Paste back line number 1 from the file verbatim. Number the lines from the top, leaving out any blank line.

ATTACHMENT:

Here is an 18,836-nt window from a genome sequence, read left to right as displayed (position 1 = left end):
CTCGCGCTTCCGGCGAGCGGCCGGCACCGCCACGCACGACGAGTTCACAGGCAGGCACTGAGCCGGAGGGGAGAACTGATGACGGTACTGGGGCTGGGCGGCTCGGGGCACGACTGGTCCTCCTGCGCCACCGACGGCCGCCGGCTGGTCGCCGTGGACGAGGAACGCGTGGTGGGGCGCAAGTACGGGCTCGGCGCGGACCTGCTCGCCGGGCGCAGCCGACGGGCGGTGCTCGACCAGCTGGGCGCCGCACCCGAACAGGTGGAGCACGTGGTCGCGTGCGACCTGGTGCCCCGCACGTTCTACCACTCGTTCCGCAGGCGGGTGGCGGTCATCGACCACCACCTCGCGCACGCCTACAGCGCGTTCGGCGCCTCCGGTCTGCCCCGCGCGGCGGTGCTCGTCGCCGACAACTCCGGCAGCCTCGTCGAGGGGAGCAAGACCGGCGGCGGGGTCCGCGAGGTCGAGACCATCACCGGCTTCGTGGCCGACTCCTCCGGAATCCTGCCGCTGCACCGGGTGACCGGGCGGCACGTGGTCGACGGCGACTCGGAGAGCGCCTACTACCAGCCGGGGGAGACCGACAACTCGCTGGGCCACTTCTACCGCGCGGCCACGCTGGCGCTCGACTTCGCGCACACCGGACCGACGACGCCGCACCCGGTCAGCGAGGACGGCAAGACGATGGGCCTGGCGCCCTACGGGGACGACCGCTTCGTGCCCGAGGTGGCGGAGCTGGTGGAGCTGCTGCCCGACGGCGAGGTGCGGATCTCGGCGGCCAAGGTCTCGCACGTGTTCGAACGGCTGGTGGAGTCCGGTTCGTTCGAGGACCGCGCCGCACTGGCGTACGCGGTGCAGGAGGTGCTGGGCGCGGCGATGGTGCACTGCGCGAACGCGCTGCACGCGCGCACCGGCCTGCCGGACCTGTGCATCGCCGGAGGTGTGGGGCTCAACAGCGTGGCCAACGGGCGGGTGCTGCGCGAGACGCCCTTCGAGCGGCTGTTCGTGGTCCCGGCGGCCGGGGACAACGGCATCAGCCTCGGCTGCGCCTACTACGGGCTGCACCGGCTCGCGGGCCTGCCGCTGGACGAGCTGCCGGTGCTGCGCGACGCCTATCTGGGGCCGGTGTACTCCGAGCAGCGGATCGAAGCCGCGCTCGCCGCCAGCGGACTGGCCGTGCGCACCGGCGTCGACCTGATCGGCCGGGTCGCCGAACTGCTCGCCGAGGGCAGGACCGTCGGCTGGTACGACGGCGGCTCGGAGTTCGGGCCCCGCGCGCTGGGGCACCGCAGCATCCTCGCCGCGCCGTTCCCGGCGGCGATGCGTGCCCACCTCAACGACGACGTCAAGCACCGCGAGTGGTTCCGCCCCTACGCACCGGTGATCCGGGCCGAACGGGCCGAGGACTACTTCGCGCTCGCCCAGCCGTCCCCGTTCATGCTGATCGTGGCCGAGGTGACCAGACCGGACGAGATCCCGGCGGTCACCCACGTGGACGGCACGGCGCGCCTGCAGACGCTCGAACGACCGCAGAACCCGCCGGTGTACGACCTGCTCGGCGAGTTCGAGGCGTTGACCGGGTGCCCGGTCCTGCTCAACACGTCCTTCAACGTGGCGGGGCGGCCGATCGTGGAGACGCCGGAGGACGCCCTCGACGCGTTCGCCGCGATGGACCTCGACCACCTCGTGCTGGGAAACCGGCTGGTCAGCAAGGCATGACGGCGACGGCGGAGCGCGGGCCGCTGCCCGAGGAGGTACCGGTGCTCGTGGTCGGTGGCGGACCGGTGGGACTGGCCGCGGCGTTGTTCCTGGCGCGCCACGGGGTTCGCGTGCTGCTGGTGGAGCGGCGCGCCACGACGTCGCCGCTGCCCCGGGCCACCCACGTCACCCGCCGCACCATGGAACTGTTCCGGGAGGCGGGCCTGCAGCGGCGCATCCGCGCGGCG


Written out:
Here is an 18,836-nt window from a genome sequence, read left to right as displayed (position 1 = left end):